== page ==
Page 2 of 3 FirstFirst 123 LastLast
Results 11 to 20 of 30
  1. #11
    Veteran Member
    Join Date
    Sep 2009
    Posts
    1,930
    Location
    Up State S.C.
    Tractor
    AC WD 34 hp/3500 lbs MF 261 60 hp/5380 lbs

    Default Re: Making hay without a bailer

    Quote Originally Posted by tucker2 View Post
    No, I was told bush hog made models where one side was removable, this was for cutting hay. I plan to cut out one side of a old cutter I have.
    Someone, maybe Bushog, called the removable side a 'hay door'. The theory is, that being knocked around under the deck crushes the crop giving a result similar to a conditioner, and makes it dry faster. In my experience the mower threw the hay out the side before chopping it up too fine.
    I've used a 5' Woods Cadet with a hay door to cut hay and was well satisfied with the job it did in springy, pasture grasses. I wasn't satisfied with the way it cut long stemmed crops like Sudan Grass or Millet because the tractor tires bent and broke the stems and the mower would't pick them back up, or cut them, causing me to lose hay.
    Last edited by stuckmotor; 04-16-2013 at 08:26 PM.

  2. #12
    Super Member flusher's Avatar
    Join Date
    Jun 2005
    Posts
    7,067
    Location
    Sacramento
    Tractor
    Getting old. Sold the ranch. Sold the tractors. Moved back to the city.

    Default Re: Making hay without a bailer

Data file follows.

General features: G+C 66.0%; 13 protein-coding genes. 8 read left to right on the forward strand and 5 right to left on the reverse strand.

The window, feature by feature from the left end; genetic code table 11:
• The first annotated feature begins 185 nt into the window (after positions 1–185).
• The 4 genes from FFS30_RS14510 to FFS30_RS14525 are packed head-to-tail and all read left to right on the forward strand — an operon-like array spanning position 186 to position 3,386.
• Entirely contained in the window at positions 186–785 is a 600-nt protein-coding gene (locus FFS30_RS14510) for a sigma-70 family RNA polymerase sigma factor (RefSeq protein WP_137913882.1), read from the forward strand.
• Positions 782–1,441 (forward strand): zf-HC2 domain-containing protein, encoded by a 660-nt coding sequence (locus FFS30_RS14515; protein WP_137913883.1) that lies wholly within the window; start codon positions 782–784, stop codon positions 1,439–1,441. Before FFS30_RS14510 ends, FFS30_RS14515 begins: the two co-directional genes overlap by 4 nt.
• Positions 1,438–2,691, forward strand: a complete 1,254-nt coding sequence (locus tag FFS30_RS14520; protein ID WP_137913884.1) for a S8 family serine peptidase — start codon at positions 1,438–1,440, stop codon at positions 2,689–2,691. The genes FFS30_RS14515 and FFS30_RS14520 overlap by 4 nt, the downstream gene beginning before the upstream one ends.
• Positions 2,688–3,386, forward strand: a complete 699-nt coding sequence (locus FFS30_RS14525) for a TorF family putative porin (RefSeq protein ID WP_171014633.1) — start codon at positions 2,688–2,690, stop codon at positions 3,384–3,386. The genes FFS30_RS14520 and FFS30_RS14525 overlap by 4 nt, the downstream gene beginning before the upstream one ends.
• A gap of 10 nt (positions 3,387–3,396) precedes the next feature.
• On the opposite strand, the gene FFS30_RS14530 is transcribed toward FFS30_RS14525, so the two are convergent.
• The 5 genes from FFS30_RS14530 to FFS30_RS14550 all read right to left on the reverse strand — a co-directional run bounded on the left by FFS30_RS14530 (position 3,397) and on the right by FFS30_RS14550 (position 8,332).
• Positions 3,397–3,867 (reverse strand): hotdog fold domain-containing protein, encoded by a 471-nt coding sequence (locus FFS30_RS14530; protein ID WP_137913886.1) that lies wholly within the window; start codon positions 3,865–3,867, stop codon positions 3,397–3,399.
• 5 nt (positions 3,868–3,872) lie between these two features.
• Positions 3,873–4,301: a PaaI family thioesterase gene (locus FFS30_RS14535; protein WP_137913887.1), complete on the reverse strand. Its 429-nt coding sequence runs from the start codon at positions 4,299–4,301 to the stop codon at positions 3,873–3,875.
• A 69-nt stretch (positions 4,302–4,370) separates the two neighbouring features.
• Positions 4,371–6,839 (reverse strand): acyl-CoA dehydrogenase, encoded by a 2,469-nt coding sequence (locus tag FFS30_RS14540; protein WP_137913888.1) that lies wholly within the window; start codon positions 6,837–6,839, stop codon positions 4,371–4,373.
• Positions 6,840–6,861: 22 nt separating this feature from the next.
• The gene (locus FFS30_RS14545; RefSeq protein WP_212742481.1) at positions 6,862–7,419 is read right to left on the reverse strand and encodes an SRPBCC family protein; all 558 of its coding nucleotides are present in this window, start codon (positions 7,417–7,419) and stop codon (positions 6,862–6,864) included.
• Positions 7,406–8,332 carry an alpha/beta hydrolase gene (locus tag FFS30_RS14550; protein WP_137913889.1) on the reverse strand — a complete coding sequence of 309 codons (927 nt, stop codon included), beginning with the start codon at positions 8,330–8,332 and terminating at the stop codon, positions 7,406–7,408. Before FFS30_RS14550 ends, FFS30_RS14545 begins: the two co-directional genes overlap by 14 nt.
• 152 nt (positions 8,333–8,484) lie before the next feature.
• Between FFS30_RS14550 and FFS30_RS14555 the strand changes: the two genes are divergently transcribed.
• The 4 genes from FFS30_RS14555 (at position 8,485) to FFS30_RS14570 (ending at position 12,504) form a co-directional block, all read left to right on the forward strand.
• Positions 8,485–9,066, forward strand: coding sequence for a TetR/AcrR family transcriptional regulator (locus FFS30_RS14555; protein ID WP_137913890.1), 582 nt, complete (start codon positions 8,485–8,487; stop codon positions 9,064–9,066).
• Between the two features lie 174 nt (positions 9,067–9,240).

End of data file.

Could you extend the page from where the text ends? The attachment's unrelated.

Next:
Quote Originally Posted by stuckmotor View Post
    Someone, maybe Bushog, called the removable side a 'hay door'. The theory is, that being knocked around under the deck crushes the crop giving a result similar to a conditioner, and makes it dry faster. In my experience the mower threw the hay out the side before chopping it up too fine.
    I've used a 5' Woods Cadet with a hay door to cut hay and was well satisfied with the job it did in springy, pasture grasses. I wasn't satisfied with the way it cut long stemmed crops like Sudan Grass or Millet because the tractor tires bent and broke the stems and the mower would't pick them back up, or cut them, causing me to lose hay.

    Bush Hog made models 305 and 306 hogs that have a removable door on the left side of the mower for haying. There also was a windrowing attachment that mounted on the left side of the mower.

  3. #13
    Platinum Member 3v0's Avatar
    Join Date
    Jan 2013
    Posts
    520
    Location
    Oklahoma Pan Handle, United States
    Tractor
    Kubota BX2200

    Default Re: Making hay without a bailer

    Or you can find an old side delivery rake.

  4. #14
    Veteran Member
    Join Date
    Sep 2009
    Posts
    1,930
    Location
    Up State S.C.
    Tractor
    AC WD 34 hp/3500 lbs MF 261 60 hp/5380 lbs

    Default Re: Making hay without a bailer

    Quote Originally Posted by flusher View Post
    Bush Hog made models 305 and 306 hogs that have a removable door on the left side of the mower for haying. There also was a windrowing attachment that mounted on the left side of the mower.
    I used to have an advertising brochure that showed one of the windrowing attachments. Have you ever seen one in operation? I haven't and was curious as to how well they worked.

  5. #15
    Super Member flusher's Avatar
    Join Date
    Jun 2005
    Posts
    7,067
    Location
    Sacramento
    Tractor
    Getting old. Sold the ranch. Sold the tractors. Moved back to the city.